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Brian Dodson

Two astrophysicists from Michigan Technological University are using Twitter to search for...

At this juncture in time, humanity does not know how to travel into the past, or even if such a concept has any meaning. So if you are an astrophysicist who wants to uncover evidence of time travel, what do you do? If you're Michigan Technological University astrophysics professor Robert Nemeroff and his PhD student Teresa Wilson, you look for time travelers on Twitter.  Read More

Photos of Asteroid 2014AA on a collision course with Earth (Photo: NASA) Earth saw in the New Year with some celestial fireworks as the first asteroid to be discovered this year, 2014AA, likely impacted the Earth between 7 pm Wednesday and 2 pm Thursday GMT.  Read More

Looking back on a year filled with scientific accomplishment

The close of 2013 gives us an excellent opportunity, though satiated with holiday feasts, to look back on a year that has been filled with scientific accomplishment. So it's time to get comfortable on your Binary Chair, sip your hot cocoa from a phase-change mug while your Foodini prints out a batch of cookies and reflect on science stories of note from the past year.  Read More

Will the F1 be among the last of McLaren's cars to have windshield wipers? (Photo: McLaren...

Windshield wipers are life-savers, but also can drive one to distraction with their incessant streaking and chattering. Well, the tyranny of the wipers may soon be over. McLaren Automotive’s chief designer Frank Stephenson told The Sunday Times that the performance motoring company is investigating the use of "ultrasonic force fields" to replace windshield wipers in automobiles. While Stephenson referred to a military source for McLaren's tech, there appears to be very little public information on how such force fields might clean a windshield during a storm, so I'm taking a look at the patent history to see how this might be accomplished.  Read More

Benjamin Caldwell resting in the Binary Furniture display room (Photo: BRC Designs) Benjamin Rollins Caldwell exults in materials, designing entire lines of furniture from a wide range of castoffs. His latest creations form his remarkable Binary collection of living room furniture, in which all components come from old PCs and defunct electronics.  Read More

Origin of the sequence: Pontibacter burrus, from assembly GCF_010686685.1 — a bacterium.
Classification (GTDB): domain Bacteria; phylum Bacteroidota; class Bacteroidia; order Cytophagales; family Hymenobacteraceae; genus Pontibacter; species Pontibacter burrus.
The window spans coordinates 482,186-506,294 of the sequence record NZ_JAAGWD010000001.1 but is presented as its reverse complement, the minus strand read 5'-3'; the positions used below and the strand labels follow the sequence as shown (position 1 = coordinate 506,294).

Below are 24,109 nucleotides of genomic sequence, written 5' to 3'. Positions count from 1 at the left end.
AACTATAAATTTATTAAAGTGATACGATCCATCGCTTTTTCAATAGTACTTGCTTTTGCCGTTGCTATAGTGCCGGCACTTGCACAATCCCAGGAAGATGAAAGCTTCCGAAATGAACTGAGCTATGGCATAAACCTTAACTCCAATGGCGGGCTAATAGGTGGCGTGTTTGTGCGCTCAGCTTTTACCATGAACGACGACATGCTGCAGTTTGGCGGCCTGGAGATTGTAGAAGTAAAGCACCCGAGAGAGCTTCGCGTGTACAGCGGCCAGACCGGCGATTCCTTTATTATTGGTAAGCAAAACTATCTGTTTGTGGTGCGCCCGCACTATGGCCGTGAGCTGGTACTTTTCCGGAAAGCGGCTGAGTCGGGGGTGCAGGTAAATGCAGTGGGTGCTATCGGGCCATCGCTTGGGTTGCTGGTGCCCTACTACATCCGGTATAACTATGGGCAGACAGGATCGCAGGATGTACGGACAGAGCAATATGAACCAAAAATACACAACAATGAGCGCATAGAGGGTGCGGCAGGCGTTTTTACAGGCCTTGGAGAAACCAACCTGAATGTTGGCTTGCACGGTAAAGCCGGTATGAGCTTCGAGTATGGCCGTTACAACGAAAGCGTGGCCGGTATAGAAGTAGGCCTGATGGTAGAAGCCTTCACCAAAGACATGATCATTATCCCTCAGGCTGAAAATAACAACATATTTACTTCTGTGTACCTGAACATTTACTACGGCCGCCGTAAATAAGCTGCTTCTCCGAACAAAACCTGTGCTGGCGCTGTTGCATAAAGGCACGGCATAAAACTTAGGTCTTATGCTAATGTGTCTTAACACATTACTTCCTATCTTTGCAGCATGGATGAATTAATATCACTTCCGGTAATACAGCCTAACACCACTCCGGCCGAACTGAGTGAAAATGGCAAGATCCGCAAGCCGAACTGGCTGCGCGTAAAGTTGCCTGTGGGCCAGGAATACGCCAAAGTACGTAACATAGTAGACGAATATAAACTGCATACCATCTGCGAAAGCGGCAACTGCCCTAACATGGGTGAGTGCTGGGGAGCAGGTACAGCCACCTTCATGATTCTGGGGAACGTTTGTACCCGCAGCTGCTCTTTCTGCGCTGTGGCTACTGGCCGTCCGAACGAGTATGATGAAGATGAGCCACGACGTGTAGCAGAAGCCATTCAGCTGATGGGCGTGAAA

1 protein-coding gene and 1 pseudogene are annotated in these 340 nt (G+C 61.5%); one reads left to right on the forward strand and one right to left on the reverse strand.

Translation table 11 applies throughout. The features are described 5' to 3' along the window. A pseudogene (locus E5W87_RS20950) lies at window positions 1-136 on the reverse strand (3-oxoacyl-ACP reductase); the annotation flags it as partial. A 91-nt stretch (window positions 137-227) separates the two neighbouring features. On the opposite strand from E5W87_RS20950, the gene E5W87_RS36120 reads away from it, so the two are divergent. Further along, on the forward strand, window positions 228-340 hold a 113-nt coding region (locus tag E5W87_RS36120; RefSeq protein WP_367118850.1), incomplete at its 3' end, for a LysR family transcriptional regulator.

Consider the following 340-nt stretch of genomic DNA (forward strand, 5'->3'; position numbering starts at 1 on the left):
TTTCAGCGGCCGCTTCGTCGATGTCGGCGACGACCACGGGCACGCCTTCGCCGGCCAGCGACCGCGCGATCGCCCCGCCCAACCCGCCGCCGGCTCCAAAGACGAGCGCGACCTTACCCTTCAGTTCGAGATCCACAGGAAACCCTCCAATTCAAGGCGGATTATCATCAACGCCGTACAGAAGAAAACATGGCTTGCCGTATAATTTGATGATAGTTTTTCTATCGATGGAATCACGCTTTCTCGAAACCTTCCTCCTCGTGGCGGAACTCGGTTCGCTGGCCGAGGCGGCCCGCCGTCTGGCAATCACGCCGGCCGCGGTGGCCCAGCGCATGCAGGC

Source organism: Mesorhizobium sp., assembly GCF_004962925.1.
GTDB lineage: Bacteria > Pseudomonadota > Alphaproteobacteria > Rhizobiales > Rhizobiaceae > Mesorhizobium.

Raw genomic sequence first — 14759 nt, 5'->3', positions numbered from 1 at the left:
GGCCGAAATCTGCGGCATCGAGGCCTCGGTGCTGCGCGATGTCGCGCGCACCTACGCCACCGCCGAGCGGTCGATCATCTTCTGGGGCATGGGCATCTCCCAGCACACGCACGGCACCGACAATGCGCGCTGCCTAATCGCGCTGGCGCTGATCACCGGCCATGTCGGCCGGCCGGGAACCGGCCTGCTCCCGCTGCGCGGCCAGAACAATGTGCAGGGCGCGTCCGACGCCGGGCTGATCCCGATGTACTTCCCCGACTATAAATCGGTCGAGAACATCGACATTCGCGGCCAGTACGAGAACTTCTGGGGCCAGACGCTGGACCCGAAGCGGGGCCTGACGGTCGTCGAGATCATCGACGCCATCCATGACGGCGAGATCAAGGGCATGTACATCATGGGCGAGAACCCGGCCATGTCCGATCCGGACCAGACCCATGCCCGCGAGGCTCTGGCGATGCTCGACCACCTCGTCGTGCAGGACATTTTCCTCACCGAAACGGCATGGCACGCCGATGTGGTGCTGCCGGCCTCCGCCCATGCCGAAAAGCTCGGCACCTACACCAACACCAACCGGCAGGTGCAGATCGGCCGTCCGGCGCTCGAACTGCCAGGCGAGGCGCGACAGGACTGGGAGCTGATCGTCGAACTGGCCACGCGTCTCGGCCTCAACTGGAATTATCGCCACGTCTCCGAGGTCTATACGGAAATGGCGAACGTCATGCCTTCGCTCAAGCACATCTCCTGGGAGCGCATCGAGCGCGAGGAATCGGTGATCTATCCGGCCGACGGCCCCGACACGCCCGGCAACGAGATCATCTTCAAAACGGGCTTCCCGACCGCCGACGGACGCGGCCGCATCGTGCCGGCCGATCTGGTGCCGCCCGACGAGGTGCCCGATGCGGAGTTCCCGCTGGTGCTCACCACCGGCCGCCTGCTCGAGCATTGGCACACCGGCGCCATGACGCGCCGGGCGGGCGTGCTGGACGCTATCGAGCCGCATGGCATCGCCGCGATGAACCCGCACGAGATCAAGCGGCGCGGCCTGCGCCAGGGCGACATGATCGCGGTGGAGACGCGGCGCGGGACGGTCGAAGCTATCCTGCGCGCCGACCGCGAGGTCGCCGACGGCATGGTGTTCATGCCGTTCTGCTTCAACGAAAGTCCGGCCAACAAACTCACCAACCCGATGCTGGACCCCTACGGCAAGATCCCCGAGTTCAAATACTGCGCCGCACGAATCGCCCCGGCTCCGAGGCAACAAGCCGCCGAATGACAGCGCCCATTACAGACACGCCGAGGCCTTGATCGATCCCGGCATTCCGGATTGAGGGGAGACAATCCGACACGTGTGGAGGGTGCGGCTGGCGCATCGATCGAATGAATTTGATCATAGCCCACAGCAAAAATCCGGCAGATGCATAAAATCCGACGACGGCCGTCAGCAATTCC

New York City in the pastel shades of Nickolay Lamm's cellular network interpretations (Ph...

Nickolay Lamm is a self-identified artist and researcher, who is making a career of transforming ordinary images into extraordinary visual displays of quantitative information, to borrow from Ed Tufte. We take a look at his transformation of New York, Chicago, Hollywood, and Washington D.C. through converting cellular network transmissions into visual overlays.  Read More

The AWB OneSky is aimed at beginners (Photo: Astronomers Without Borders)

Astronomers Without Borders (AWB) is a nonprofit organization aimed at knocking down national and cultural boundaries by encouraging a common interest in astronomy. Along with their message that we all share one sky, AWB is now selling a neat little grab-n-go telescope called OneSky. The scope is perfectly suited for a quick look at the heavens from the backyard, as well as for throwing in the car before heading to darker skies. I'm reviewing this scope, and it is a prize for the price.  Read More

Artist's conception of YuTu lunar rover deployment from China's Chang'e-3 lunar lander (Im...

Following 12 minutes of precise maneuvering which began in lunar orbit, China's Chang'e-3 lunar lander, with the Yu Tu (Jade Rabbit) lunar rover onboard, successfully landed on the Moon's surface at 13:11 UT Saturday night. At this point, Chang'e-3's solar panels were opened to begin charging the rover's batteries for its first drive about the lunar surface, which is expected to begin about seven hours after landing.  Read More

Can you read the time? (Photo: TokyoFlash)

TokyoFlash is a supplier of limited-edition LCD and LED watches that have joyfully substituted the conventional clock hands and dull numerals for exotic displays featuring counter-intuitive ideograms, that transform telling the time into an exercise in decryption. Its new Kisai Spider Acetate watch has arguably set a new standard for inscrutability.  Read More

Roman lead ingot from the Bou Ferrer shipwreck (Photo: Directorate-General de Cultura, Ali...

The study of archaeology has long been carried out using tools from the physics lab. Among these are carbon-14 dating, thermoluminescence dating, x-ray photography, x-ray fluorescence elemental analysis, CAT and MRI scanning, ground-penetrating sonar and radar, and many others. What is less well known is that archaeology has also made substantial contributions to physics. This is the story of old lead; why it is important to physics, and what ethical problems it presents to both sciences.  Read More

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